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I'm querying a database and archiving the results using Python, and I'm trying to compress the data as I write it to the log files. I'm having some problems with it, though.

My code looks like this:

log_file = codecs.open(archive_file, 'w', 'bz2')
for id, f1, f2, f3 in cursor:
    log_file.write('%s %s %s %s\n' % (id, f1 or 'NULL', f2 or 'NULL', f3))

However, my output file has a size of 1,409,780. Running bunzip2 on the file results in a file with a size of 943,634, and running bzip2 on that results in a size of 217,275. In other words, the uncompressed file is significantly smaller than the file compressed using Python's bzip codec. Is there a way to fix this, other than running bzip2 on the command line?

I tried Python's gzip codec (changing the line to codecs.open(archive_file, 'a+', 'zip')) to see if it fixed the problem. I still get large files, but I also get a gzip: archive_file: not in gzip format error when I try to uncompress the file. What's going on there?

EDIT: I originally had the file opened in append mode, not write mode. While this may or may not be a problem, the question still holds if the file's opened in 'w' mode.

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Why are you opening the file for appending? –  JoshD Sep 29 '10 at 17:26
This gradually trims records from the database and saves them to an archive file, so the archive file gradually grows until it's copied off the machine itself. –  Chris B. Sep 29 '10 at 17:30
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4 Answers

up vote 2 down vote accepted

As other posters have noted, the issue is that the codecs library doesn't use an incremental encoder to encode the data; instead it encodes every snippet of data fed to the write method as a compressed block. This is horribly inefficient, and just a terrible design decision for a library designed to work with streams.

The ironic thing is that there's a perfectly reasonable incremental bz2 encoder already built into Python. It's not difficult to create a "file-like" class which does the correct thing automatically.

import bz2

class BZ2StreamEncoder(object):
    def __init__(self, filename, mode):
        self.log_file = open(filename, mode)
        self.encoder = bz2.BZ2Compressor()

    def write(self, data):

    def flush(self):

    def close(self):

log_file = BZ2StreamEncoder(archive_file, 'ab')

A caveat: In this example, I've opened the file in append mode; appending multiple compressed streams to a single file works perfectly well with bunzip2, but Python itself can't handle it (although there is a patch for it). If you need to read the compressed files you create back into Python, stick to a single stream per file.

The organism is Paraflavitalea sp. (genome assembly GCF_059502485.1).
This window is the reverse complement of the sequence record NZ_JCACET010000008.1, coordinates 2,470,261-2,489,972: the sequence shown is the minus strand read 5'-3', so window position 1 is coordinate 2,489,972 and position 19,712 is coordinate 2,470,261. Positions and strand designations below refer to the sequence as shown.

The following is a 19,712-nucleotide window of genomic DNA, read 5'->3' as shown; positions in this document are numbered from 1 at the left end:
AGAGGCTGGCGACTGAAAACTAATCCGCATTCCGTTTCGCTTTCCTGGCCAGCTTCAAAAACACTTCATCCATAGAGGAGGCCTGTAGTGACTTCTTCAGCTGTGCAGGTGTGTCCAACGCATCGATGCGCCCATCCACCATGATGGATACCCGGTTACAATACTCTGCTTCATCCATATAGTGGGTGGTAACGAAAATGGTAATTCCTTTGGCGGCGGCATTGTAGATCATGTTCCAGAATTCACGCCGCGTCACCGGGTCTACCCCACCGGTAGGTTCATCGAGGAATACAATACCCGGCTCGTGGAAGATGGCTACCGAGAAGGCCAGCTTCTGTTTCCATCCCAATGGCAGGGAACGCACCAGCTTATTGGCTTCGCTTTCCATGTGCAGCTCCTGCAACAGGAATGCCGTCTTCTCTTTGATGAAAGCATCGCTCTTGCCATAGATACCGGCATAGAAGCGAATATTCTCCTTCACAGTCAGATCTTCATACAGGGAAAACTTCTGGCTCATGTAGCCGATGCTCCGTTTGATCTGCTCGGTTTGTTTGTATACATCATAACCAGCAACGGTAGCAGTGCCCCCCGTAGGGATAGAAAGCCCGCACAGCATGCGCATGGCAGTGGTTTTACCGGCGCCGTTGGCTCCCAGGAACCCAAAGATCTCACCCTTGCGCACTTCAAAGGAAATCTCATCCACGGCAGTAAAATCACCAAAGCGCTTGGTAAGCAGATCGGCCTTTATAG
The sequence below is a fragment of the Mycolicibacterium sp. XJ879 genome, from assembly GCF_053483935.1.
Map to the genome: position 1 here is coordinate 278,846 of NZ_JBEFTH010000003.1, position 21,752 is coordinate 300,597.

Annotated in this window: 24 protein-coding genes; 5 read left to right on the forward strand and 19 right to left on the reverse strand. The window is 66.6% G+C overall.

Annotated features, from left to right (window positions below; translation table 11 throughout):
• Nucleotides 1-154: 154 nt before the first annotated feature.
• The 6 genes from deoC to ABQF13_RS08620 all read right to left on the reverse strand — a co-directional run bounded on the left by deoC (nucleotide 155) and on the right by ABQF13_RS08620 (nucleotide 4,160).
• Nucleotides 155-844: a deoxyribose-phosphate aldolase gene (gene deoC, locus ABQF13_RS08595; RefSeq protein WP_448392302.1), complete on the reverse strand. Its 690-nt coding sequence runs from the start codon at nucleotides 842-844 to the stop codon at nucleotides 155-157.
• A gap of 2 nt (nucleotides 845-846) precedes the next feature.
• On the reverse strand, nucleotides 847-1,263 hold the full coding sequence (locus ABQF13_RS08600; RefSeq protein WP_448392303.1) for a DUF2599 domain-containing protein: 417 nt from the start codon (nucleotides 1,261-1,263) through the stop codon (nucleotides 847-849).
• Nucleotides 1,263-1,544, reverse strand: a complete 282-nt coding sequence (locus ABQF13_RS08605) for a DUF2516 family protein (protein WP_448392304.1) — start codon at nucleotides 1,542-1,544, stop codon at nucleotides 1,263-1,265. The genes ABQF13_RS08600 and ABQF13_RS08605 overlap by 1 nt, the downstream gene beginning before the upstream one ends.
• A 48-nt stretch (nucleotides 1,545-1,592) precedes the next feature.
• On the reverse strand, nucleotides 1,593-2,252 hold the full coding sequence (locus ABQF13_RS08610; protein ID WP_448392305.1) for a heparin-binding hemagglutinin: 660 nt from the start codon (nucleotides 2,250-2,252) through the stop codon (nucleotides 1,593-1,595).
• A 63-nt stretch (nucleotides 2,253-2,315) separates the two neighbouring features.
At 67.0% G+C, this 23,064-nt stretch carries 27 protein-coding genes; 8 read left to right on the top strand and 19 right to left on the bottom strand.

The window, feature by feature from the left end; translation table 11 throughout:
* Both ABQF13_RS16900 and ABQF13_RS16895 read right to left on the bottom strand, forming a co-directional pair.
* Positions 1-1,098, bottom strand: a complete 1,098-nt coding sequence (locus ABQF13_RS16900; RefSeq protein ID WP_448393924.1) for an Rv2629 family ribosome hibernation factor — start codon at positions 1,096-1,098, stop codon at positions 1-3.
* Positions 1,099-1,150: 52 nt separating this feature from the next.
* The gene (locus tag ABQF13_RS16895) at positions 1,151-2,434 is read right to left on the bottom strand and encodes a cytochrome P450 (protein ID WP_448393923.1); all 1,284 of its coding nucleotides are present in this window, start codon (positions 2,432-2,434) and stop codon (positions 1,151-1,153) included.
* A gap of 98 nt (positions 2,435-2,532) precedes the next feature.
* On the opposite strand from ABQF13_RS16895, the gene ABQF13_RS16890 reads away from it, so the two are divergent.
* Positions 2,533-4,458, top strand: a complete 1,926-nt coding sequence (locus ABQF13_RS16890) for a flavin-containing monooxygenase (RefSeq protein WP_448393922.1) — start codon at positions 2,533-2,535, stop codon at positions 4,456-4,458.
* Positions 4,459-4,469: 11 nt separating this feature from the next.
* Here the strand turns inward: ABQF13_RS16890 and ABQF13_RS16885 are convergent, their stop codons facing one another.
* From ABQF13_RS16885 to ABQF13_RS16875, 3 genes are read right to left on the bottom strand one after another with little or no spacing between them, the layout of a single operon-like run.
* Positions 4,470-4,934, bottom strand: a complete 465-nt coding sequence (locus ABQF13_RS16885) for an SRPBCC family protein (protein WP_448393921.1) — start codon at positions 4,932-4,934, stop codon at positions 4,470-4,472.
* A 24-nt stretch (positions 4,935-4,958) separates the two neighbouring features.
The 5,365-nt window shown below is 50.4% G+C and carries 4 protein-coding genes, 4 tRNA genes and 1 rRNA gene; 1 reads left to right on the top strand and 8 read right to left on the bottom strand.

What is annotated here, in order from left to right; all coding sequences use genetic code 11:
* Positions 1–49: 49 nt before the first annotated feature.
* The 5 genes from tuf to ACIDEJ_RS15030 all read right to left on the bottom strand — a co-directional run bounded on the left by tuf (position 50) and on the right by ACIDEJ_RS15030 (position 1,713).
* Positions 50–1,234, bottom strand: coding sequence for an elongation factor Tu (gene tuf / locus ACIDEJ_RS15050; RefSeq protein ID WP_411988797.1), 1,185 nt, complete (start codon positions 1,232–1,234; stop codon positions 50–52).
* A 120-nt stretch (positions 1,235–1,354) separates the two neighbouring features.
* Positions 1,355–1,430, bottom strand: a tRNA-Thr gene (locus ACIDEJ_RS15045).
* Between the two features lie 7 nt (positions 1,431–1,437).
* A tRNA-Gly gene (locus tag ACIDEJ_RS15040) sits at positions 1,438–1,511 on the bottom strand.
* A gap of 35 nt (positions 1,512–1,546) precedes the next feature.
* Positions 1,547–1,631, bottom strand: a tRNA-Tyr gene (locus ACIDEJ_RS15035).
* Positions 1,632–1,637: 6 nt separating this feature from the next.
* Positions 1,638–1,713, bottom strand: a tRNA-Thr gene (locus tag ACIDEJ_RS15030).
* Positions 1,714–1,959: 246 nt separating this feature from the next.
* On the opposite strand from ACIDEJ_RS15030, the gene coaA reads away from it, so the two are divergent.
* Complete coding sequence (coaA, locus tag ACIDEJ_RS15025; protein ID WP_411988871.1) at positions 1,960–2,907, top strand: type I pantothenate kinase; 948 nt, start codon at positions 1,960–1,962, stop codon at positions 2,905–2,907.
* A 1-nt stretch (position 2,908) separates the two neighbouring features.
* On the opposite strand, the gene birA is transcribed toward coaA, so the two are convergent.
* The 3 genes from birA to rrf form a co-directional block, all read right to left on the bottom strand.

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The problem seems to be that output is being written on every write(). This causes each line to be compressed in its own bzip block.

I would try building a much larger string (or list of strings if you are worried about performance) in memory before writing it out to the file. A good size to shoot for would be 900K (or more) as that is the block size that bzip2 uses

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The problem is due to your use of append mode, which results in files that contain multiple compressed blocks of data. Look at this example:

>>> import codecs
>>> with codecs.open("myfile.zip", "a+", "zip") as f:
>>>     f.write("ABCD")

On my system, this produces a file 12 bytes in size. Let's see what it contains:

>>> with codecs.open("myfile.zip", "r", "zip") as f:
>>>     f.read()

Okay, now let's do another write in append mode:

>>> with codecs.open("myfile.zip", "a+", "zip") as f:
>>>     f.write("EFGH")

The file is now 24 bytes in size, and its contents are:

>>> with codecs.open("myfile.zip", "r", "zip") as f:
>>>     f.read()

What's happening here is that unzip expects a single zipped stream. You'll have to check the specs to see what the official behavior is with multiple concatenated streams, but in my experience they process the first one and ignore the rest of the data. That's what Python does.

I expect that bunzip2 is doing the same thing. So in reality your file is compressed, and is much smaller than the data it contains. But when you run it through bunzip2, you're getting back only the first set of records you wrote to it; the rest is discarded.

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First, the size differentials are the results of running the program once. Running it with 'w' produces the exact same file that 'a+' does, which is about 30% larger than the uncompressed version. Second, even though Python doesn't read past the first compressed block of data, "bunzip2" does. –  Chris B. Sep 29 '10 at 19:46
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I'm not sure how different this is from the codecs way of doing it but if you use GzipFile from the gzip module you can incrementally append to the file but it's not going to compress very well unless you are writing large amounts of data at a time (maybe > 1 KB). This is just the nature of the compression algorithms. If the data you are writing isn't super important (i.e. you can deal with losing it if your process dies) then you could write a buffered GzipFile class wrapping the imported class that writes out larger chunks of data.

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